Accurate transmission of the genome from one generation to the next in sexually reproducing organisms depends on events that take place during meiosis, the cell division program that reduces the diploid genome by half. During meiosis oocytes and sperm also inherit complementary components of the centrosome, which is part of the chromosome segregation machinery in the early embryonic divisions. Sperm provide a pair of attached centrioles and oocytes provide the pericentriolar material at fertilization, together forming the first centrosome of the embryo. Accurate inheritance of chromosomes and centrosome components in meiosis is critical to avoid aneuploidy in the embryo. We found new roles for the conserved meiosis HORMA proteins. In the first meiotic division, the HTP-1 and HTP-2 HORMA proteins prevent premature removal of the meiosis cohesin component REC-8 from chromosomes. HTP-1/2 antagonize the Separase protease SEP-1 that has been proposed to remove REC-8 from chromosomes. We also found that the HORMA protein HIM-3, HTP-1/2 prevent separation of the centrioles during the second meiotic division in spermatocytes. Centriole pairs remain together at the end of the second spermatocyte division. This prevents an extra duplication of the centrioles, which can result in the one-cell embryo making four centrosomes. REC- 8 is required to prevent abnormal centriole separation, whereas SEP-1 can promote centriole pair separation. We propose to adapt emerging optogenetic techniques to expand our understanding of the basic mechanisms by which the HORMA/SEP-1/REC-8 protein module regulates sister chromatid and centriole inheritance in meiosis. Using optogenetic degron and split-fluorophore analyses, we will determine the genetic and protein-protein interaction critical for preventing separation chromosomes and/or centrioles. We will also adapt an in vivo fluorescent sensor for SEP-1 cleavage of REC-8 in chromosomes and centrosomes, to test SEP-1 cleavage of REC-8 in wild type and in horma mutant germlines, and in germlines of other mutants expected to regulate chromosome or centriole separation. In addition, we will perform both biochemical and genetic screens to identify more proteins involved in maintaining together the centriole pair in the second meiotic division in spermatocytes. Together these approaches will uncover whether HORMA, SEP-1, and REC-8 proteins function in an analogous fashion to keep chromatids and centrioles together in meiosis.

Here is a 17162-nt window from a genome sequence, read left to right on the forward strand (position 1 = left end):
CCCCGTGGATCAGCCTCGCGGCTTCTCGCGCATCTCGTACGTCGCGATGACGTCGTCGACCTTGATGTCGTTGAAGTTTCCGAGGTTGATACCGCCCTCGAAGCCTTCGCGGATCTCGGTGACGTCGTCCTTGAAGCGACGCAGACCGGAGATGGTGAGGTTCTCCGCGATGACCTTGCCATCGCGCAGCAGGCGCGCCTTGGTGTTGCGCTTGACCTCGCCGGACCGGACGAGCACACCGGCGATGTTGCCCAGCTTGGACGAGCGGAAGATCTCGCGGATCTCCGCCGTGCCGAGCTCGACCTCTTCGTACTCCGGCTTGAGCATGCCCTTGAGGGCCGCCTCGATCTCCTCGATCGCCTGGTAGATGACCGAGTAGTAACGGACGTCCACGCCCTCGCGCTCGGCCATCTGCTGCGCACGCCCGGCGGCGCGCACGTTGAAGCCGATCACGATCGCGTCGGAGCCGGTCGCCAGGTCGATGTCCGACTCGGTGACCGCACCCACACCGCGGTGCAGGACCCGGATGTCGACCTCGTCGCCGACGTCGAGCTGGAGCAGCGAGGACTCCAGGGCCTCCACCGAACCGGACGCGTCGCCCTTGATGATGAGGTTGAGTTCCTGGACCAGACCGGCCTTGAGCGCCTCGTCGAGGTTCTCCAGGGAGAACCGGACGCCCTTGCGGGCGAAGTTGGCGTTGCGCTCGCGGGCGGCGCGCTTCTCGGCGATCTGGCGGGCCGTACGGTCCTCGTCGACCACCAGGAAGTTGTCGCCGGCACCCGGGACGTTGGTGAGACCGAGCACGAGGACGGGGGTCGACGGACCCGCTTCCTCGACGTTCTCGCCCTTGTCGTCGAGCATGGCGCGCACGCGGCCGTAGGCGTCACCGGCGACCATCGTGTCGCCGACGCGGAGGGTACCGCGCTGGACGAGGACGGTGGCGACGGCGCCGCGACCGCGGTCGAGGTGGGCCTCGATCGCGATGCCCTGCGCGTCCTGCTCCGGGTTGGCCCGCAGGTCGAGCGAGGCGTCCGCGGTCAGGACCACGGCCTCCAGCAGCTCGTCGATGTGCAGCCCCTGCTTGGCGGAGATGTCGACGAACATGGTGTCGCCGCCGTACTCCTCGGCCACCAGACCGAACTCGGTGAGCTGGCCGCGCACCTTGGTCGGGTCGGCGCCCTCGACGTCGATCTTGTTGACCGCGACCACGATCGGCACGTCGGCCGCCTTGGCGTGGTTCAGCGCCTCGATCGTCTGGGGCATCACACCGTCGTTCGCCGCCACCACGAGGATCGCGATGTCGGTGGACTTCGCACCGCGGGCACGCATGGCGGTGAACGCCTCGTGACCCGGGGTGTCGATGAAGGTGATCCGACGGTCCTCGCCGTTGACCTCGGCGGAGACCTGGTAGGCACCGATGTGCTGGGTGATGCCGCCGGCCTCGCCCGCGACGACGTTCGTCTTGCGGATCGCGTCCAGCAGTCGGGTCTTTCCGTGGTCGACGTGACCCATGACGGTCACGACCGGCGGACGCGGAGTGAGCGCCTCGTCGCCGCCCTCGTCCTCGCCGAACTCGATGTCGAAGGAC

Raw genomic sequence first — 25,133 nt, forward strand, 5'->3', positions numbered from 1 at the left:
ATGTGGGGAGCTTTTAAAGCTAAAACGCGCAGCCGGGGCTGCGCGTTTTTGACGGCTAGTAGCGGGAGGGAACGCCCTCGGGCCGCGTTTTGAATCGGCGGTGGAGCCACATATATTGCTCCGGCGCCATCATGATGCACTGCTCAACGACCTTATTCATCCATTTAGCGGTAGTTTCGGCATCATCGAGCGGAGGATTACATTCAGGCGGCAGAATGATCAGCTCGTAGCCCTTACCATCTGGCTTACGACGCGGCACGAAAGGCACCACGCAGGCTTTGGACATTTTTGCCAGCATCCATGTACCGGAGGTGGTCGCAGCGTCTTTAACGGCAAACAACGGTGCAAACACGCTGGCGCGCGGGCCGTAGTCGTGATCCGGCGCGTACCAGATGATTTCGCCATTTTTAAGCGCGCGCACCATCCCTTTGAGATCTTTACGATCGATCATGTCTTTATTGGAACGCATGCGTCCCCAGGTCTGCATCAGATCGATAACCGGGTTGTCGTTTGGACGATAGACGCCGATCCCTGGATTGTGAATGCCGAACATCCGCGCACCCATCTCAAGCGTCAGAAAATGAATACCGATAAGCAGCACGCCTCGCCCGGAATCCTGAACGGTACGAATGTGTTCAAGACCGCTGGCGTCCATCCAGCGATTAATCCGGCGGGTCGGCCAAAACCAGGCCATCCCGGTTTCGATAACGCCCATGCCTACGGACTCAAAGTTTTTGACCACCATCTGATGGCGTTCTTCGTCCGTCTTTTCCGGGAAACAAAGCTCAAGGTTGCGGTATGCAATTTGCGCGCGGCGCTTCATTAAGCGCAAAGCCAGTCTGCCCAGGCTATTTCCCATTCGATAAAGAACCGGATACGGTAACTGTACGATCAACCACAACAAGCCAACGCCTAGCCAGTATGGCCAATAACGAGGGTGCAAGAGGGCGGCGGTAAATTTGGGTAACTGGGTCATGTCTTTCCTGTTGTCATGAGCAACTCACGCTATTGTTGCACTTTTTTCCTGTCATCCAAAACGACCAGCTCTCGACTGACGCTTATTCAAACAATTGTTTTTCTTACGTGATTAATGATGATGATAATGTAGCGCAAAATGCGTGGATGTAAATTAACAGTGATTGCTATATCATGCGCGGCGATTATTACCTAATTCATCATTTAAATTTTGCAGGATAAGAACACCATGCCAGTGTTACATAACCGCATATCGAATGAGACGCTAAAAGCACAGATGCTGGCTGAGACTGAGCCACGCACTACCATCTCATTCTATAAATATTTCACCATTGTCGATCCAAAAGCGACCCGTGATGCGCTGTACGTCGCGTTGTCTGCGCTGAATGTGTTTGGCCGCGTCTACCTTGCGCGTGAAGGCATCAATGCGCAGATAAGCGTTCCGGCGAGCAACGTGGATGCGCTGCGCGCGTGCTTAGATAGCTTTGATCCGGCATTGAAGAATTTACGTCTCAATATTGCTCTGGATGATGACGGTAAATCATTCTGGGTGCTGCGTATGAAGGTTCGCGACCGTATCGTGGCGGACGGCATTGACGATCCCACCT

These aims will provide insight into mechanisms that postpone centriole separation in spermatocyte and sperm in most multicellular organisms. In addition to uncovering molecular mechanisms that prevent aneuploidy in meiosis and the one cell embryo, completion of our aims will broaden our knowledge of basic mechanisms of genome maintenance. Achieving these goals will allow us to expand and develop the only in vivo system where the Separase/cohesin module regulates centriole separation and will generate a tool-kit for studying proteins with multiple roles in meiosis.
Aneuploidy is a common cause of miscarriages, genetic disorders and birth defects, and is a driver of oncogenesis. The proposed research investigates the mechanism by which meiotic HORMA proteins prevent errors in chromosome and centrosome inheritance in meiosis and the early embryo. Completion of our aims will impact the field of reproductive biology, will further our understanding on the etiology of congenital birth defects due to aneuploidy, and will also broaden our understanding of basic mechanisms of genome maintenance.